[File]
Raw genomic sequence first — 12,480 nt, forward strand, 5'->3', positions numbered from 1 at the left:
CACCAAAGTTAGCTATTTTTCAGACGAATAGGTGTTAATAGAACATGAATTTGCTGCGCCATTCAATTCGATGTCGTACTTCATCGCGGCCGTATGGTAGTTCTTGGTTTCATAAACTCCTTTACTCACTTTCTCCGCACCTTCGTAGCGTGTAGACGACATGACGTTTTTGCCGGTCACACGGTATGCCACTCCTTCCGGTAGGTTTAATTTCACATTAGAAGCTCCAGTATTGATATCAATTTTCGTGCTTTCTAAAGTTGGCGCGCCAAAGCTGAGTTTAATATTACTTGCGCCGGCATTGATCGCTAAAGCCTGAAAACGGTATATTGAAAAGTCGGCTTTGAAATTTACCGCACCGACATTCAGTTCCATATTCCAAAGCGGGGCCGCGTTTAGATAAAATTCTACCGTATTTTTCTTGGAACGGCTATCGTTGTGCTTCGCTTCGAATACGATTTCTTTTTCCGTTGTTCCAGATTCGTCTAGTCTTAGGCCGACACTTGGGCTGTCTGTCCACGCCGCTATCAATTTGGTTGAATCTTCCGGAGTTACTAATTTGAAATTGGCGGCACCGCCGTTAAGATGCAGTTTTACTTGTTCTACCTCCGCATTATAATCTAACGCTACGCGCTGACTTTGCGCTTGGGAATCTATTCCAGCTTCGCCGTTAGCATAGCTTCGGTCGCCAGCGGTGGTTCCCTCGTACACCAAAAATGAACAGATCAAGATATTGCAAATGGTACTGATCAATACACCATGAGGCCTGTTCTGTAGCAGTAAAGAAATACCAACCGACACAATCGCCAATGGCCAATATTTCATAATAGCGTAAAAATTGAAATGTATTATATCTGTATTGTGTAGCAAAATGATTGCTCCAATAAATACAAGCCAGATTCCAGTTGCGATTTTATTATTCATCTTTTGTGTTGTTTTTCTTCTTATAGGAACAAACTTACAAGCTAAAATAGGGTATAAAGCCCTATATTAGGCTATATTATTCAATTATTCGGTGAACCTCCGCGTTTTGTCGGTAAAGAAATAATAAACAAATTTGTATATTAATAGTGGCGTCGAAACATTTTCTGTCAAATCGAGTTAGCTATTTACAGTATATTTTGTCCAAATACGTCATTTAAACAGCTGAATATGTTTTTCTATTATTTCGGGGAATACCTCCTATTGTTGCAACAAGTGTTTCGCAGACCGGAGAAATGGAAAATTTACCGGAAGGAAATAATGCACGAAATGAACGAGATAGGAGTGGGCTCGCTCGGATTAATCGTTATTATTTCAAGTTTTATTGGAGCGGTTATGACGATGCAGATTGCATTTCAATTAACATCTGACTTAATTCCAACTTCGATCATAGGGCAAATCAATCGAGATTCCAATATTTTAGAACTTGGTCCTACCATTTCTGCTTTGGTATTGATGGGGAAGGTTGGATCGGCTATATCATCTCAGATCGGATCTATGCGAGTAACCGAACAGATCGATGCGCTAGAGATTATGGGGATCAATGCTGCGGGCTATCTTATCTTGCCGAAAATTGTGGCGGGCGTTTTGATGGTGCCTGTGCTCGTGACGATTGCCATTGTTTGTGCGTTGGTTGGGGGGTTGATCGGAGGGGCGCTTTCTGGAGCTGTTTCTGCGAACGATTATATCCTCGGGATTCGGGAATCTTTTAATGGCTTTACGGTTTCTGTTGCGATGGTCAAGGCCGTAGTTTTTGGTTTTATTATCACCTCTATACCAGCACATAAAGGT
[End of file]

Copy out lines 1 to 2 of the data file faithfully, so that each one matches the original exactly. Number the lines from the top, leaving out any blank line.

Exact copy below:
Raw genomic sequence first — 12,480 nt, forward strand, 5'->3', positions numbered from 1 at the left:
CACCAAAGTTAGCTATTTTTCAGACGAATAGGTGTTAATAGAACATGAATTTGCTGCGCCATTCAATTCGATGTCGTACTTCATCGCGGCCGTATGGTAGTTCTTGGTTTCATAAACTCCTTTACTCACTTTCTCCGCACCTTCGTAGCGTGTAGACGACATGACGTTTTTGCCGGTCACACGGTATGCCACTCCTTCCGGTAGGTTTAATTTCACATTAGAAGCTCCAGTATTGATATCAATTTTCGTGCTTTCTAAAGTTGGCGCGCCAAAGCTGAGTTTAATATTACTTGCGCCGGCATTGATCGCTAAAGCCTGAAAACGGTATATTGAAAAGTCGGCTTTGAAATTTACCGCACCGACATTCAGTTCCATATTCCAAAGCGGGGCCGCGTTTAGATAAAATTCTACCGTATTTTTCTTGGAACGGCTATCGTTGTGCTTCGCTTCGAATACGATTTCTTTTTCCGTTGTTCCAGATTCGTCTAGTCTTAGGCCGACACTTGGGCTGTCTGTCCACGCCGCTATCAATTTGGTTGAATCTTCCGGAGTTACTAATTTGAAATTGGCGGCACCGCCGTTAAGATGCAGTTTTACTTGTTCTACCTCCGCATTATAATCTAACGCTACGCGCTGACTTTGCGCTTGGGAATCTATTCCAGCTTCGCCGTTAGCATAGCTTCGGTCGCCAGCGGTGGTTCCCTCGTACACCAAAAATGAACAGATCAAGATATTGCAAATGGTACTGATCAATACACCATGAGGCCTGTTCTGTAGCAGTAAAGAAATACCAACCGACACAATCGCCAATGGCCAATATTTCATAATAGCGTAAAAATTGAAATGTATTATATCTGTATTGTGTAGCAAAATGATTGCTCCAATAAATACAAGCCAGATTCCAGTTGCGATTTTATTATTCATCTTTTGTGTTGTTTTTCTTCTTATAGGAACAAACTTACAAGCTAAAATAGGGTATAAAGCCCTATATTAGGCTATATTATTCAATTATTCGGTGAACCTCCGCGTTTTGTCGGTAAAGAAATAATAAACAAATTTGTATATTAATAGTGGCGTCGAAACATTTTCTGTCAAATCGAGTTAGCTATTTACAGTATATTTTGTCCAAATACGTCATTTAAACAGCTGAATATGTTTTTCTATTATTTCGGGGAATACCTCCTATTGTTGCAACAAGTGTTTCGCAGACCGGAGAAATGGAAAATTTACCGGAAGGAAATAATGCACGAAATGAACGAGATAGGAGTGGGCTCGCTCGGATTAATCGTTATTATTTCAAGTTTTATTGGAGCGGTTATGACGATGCAGATTGCATTTCAATTAACATCTGACTTAATTCCAACTTCGATCATAGGGCAAATCAATCGAGATTCCAATATTTTAGAACTTGGTCCTACCATTTCTGCTTTGGTATTGATGGGGAAGGTTGGATCGGCTATATCATCTCAGATCGGATCTATGCGAGTAACCGAACAGATCGATGCGCTAGAGATTATGGGGATCAATGCTGCGGGCTATCTTATCTTGCCGAAAATTGTGGCGGGCGTTTTGATGGTGCCTGTGCTCGTGACGATTGCCATTGTTTGTGCGTTGGTTGGGGGGTTGATCGGAGGGGCGCTTTCTGGAGCTGTTTCTGCGAACGATTATATCCTCGGGATTCGGGAATCTTTTAATGGCTTTACGGTTTCTGTTGCGATGGTCAAGGCCGTAGTTTTTGGTTTTATTATCACCTCTATACCAGCACATAAAGGT